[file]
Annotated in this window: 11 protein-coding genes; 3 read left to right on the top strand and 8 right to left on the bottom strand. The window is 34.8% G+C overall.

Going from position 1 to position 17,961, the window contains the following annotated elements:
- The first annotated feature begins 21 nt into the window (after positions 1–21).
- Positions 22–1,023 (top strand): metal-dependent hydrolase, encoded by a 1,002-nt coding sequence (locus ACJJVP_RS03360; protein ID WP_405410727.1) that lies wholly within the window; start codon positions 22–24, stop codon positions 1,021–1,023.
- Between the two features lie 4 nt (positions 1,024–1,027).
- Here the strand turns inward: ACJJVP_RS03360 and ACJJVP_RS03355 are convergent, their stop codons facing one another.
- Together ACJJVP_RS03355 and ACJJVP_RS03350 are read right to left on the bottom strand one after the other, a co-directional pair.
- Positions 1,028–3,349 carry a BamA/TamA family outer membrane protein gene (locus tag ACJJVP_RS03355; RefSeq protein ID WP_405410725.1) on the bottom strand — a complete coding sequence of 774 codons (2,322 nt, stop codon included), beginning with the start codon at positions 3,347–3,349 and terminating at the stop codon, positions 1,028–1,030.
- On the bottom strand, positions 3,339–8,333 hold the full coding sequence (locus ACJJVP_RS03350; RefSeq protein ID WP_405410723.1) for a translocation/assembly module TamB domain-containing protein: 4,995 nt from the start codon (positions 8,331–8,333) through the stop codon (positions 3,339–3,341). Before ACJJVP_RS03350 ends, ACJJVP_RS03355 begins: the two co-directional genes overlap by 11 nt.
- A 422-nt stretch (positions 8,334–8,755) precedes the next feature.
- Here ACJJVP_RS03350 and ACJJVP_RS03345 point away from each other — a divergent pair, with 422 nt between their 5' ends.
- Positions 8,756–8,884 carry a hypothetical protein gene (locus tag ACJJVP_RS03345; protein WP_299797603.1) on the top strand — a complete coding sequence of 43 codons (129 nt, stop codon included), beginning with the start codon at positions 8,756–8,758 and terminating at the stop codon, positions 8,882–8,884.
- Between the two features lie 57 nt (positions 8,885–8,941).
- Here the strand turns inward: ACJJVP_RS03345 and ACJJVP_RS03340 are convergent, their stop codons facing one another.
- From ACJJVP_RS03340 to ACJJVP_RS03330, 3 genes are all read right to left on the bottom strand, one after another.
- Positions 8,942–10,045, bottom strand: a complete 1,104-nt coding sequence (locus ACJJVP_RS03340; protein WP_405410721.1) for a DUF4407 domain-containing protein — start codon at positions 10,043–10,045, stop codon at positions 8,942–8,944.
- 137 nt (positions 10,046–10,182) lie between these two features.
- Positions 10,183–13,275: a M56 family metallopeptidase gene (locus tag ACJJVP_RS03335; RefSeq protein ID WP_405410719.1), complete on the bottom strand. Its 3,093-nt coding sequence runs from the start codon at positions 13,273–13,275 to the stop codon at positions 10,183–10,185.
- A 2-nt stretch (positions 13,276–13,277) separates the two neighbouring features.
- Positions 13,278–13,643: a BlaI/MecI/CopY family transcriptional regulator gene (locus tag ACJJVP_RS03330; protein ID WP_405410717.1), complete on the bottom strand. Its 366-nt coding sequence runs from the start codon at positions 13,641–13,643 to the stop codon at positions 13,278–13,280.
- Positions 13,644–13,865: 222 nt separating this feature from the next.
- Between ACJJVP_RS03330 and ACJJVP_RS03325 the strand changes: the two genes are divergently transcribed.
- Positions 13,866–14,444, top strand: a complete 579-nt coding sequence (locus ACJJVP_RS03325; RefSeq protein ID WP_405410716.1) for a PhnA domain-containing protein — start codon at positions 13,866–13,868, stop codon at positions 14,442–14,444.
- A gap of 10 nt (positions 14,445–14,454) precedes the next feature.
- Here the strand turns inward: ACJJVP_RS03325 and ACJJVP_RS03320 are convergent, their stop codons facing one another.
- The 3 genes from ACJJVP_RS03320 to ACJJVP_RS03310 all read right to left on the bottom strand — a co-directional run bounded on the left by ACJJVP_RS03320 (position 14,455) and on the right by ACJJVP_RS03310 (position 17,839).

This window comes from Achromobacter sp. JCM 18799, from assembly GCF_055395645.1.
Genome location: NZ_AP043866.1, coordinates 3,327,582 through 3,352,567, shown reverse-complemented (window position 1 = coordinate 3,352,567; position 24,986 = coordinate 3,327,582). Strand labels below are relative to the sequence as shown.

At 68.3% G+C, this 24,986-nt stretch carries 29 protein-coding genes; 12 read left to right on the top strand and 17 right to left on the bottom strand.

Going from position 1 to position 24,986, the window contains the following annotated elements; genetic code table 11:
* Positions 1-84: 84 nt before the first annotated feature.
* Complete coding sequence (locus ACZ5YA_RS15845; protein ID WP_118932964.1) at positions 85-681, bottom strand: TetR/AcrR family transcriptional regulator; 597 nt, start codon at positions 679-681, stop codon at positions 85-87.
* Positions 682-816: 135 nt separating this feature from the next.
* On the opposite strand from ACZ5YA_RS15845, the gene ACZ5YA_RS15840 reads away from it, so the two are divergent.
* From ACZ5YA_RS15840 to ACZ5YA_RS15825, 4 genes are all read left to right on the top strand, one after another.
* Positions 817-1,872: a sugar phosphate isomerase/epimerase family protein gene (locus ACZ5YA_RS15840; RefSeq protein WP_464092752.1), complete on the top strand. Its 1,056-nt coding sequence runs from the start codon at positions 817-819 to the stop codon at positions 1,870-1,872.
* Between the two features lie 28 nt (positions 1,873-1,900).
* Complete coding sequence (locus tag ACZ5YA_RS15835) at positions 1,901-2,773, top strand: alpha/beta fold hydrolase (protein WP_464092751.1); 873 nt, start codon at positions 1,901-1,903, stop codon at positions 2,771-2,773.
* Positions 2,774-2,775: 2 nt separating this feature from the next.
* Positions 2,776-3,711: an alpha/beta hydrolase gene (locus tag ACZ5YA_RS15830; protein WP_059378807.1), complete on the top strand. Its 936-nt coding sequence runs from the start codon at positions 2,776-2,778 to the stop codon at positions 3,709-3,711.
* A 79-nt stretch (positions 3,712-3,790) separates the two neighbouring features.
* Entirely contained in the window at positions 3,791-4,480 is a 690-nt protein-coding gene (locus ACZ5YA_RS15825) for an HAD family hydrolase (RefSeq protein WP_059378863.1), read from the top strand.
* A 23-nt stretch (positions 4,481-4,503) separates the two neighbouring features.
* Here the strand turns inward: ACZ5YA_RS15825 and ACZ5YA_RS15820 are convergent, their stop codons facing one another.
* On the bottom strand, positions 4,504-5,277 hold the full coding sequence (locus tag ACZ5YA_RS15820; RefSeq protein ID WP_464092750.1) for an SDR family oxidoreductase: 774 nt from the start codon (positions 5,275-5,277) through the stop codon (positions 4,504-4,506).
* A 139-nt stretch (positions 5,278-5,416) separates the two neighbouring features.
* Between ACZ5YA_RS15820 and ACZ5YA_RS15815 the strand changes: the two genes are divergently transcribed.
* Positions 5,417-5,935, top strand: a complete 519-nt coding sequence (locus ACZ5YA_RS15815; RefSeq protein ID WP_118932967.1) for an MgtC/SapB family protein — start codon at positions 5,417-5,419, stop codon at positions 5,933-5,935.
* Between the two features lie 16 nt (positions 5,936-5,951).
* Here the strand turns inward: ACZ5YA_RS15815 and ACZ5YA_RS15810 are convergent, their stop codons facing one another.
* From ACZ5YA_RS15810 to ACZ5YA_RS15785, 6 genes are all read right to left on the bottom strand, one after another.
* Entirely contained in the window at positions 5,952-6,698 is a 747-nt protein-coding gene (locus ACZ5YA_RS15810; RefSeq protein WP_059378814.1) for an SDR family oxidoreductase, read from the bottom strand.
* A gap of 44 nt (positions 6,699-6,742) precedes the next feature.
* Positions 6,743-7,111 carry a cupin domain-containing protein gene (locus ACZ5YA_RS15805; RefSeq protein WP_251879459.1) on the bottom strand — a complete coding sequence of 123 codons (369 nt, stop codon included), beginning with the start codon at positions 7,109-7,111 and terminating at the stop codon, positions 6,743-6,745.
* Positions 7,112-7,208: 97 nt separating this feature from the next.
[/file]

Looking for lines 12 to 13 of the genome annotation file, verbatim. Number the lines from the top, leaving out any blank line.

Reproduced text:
- Positions 8,756–8,884 carry a hypothetical protein gene (locus tag ACJJVP_RS03345; protein WP_299797603.1) on the top strand — a complete coding sequence of 43 codons (129 nt, stop codon included), beginning with the start codon at positions 8,756–8,758 and terminating at the stop codon, positions 8,882–8,884.
- Between the two features lie 57 nt (positions 8,885–8,941).